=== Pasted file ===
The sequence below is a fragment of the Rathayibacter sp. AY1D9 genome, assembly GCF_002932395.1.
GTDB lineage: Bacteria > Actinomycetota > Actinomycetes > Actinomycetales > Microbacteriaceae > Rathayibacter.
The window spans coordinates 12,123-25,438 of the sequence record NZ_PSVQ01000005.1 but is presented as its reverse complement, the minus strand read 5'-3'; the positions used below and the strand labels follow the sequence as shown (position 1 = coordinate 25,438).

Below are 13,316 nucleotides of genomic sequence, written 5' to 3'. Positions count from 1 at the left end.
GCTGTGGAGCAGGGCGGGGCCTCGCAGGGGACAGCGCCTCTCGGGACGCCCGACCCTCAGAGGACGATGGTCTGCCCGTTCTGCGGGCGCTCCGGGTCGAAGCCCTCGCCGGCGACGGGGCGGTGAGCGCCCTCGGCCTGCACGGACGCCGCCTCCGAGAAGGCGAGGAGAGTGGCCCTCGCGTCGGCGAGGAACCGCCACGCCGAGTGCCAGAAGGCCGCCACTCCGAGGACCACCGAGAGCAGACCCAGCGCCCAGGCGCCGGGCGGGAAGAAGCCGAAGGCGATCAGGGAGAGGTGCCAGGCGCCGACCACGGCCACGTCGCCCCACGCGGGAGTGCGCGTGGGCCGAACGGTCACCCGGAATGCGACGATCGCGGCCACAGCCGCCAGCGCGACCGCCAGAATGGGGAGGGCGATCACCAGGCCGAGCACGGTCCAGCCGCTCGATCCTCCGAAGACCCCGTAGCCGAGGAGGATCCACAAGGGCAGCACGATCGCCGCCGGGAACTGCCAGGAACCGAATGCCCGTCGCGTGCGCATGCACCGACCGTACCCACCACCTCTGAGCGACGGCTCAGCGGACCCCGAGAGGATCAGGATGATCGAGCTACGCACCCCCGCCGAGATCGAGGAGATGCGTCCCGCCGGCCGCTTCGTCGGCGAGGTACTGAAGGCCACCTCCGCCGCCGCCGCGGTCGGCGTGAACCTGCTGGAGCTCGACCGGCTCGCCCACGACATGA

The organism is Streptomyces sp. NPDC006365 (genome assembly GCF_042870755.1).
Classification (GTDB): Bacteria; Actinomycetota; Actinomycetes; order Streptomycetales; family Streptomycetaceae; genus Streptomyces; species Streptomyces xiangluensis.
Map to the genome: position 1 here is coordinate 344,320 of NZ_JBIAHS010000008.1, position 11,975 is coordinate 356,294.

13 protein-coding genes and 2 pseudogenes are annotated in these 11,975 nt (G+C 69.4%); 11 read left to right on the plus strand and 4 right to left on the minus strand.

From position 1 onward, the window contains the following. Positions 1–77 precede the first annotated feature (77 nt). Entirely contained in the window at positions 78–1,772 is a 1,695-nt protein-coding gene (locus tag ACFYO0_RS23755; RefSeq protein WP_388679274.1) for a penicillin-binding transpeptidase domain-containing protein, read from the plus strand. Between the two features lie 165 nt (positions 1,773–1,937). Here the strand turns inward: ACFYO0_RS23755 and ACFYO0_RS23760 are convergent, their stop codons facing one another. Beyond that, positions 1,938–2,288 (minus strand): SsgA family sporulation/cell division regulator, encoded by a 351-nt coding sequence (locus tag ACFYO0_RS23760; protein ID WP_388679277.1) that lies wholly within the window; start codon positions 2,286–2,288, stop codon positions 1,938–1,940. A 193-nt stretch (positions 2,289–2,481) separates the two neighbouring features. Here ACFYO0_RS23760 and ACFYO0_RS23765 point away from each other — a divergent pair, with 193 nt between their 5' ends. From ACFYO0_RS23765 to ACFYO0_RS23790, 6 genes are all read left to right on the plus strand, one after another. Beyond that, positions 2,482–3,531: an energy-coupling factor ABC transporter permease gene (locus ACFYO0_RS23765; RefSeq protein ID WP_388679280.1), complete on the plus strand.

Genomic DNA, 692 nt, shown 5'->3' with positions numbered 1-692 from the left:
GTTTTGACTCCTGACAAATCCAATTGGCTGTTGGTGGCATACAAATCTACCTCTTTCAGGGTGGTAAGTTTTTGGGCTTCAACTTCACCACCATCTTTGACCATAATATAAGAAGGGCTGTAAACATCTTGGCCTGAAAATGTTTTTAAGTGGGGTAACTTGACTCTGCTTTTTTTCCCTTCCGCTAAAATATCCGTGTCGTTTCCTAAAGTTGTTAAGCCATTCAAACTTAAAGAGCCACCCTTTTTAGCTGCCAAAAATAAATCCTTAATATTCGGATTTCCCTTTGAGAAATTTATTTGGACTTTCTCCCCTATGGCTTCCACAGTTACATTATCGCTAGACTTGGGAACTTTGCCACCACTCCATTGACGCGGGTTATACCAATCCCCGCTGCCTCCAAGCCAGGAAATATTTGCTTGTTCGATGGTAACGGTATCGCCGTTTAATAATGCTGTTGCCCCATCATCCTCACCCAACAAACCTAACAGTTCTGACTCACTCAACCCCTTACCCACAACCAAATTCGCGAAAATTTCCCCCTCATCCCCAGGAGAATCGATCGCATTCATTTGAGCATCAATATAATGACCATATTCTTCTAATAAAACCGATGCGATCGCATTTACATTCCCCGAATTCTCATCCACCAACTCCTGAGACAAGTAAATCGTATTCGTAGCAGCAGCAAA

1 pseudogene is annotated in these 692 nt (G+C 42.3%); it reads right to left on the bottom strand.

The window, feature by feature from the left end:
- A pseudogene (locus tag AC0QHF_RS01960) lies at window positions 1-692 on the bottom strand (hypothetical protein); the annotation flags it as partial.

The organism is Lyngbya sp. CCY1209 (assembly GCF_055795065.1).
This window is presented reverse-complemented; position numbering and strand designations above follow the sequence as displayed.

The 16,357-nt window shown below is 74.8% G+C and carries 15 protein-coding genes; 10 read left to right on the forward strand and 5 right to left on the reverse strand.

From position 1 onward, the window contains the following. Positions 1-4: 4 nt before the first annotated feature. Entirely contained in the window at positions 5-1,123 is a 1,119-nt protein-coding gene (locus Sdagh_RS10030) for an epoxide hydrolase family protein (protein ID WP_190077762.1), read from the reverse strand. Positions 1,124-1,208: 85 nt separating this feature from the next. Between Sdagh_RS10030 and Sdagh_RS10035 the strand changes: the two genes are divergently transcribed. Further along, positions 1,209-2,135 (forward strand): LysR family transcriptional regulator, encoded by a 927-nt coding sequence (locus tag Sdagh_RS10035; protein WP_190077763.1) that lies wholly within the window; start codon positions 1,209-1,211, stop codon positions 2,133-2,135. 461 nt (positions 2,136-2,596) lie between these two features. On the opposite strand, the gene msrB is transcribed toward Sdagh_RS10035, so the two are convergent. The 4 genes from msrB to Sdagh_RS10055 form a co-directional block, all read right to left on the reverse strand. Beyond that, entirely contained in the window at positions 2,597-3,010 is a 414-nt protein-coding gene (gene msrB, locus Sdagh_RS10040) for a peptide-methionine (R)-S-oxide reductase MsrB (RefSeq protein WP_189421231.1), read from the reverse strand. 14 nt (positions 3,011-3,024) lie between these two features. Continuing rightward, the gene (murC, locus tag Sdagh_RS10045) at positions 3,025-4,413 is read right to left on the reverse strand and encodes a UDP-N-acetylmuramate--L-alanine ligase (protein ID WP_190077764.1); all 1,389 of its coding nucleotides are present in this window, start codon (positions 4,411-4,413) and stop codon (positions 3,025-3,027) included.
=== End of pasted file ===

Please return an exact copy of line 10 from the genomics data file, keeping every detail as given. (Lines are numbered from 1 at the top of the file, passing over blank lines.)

From position 1 onward, the window contains the following. Positions 1–77 precede the first annotated feature (77 nt). Entirely contained in the window at positions 78–1,772 is a 1,695-nt protein-coding gene (locus tag ACFYO0_RS23755; RefSeq protein WP_388679274.1) for a penicillin-binding transpeptidase domain-containing protein, read from the plus strand. Between the two features lie 165 nt (positions 1,773–1,937). Here the strand turns inward: ACFYO0_RS23755 and ACFYO0_RS23760 are convergent, their stop codons facing one another. Beyond that, positions 1,938–2,288 (minus strand): SsgA family sporulation/cell division regulator, encoded by a 351-nt coding sequence (locus tag ACFYO0_RS23760; protein ID WP_388679277.1) that lies wholly within the window; start codon positions 2,286–2,288, stop codon positions 1,938–1,940. A 193-nt stretch (positions 2,289–2,481) separates the two neighbouring features. Here ACFYO0_RS23760 and ACFYO0_RS23765 point away from each other — a divergent pair, with 193 nt between their 5' ends. From ACFYO0_RS23765 to ACFYO0_RS23790, 6 genes are all read left to right on the plus strand, one after another. Beyond that, positions 2,482–3,531: an energy-coupling factor ABC transporter permease gene (locus ACFYO0_RS23765; RefSeq protein ID WP_388679280.1), complete on the plus strand.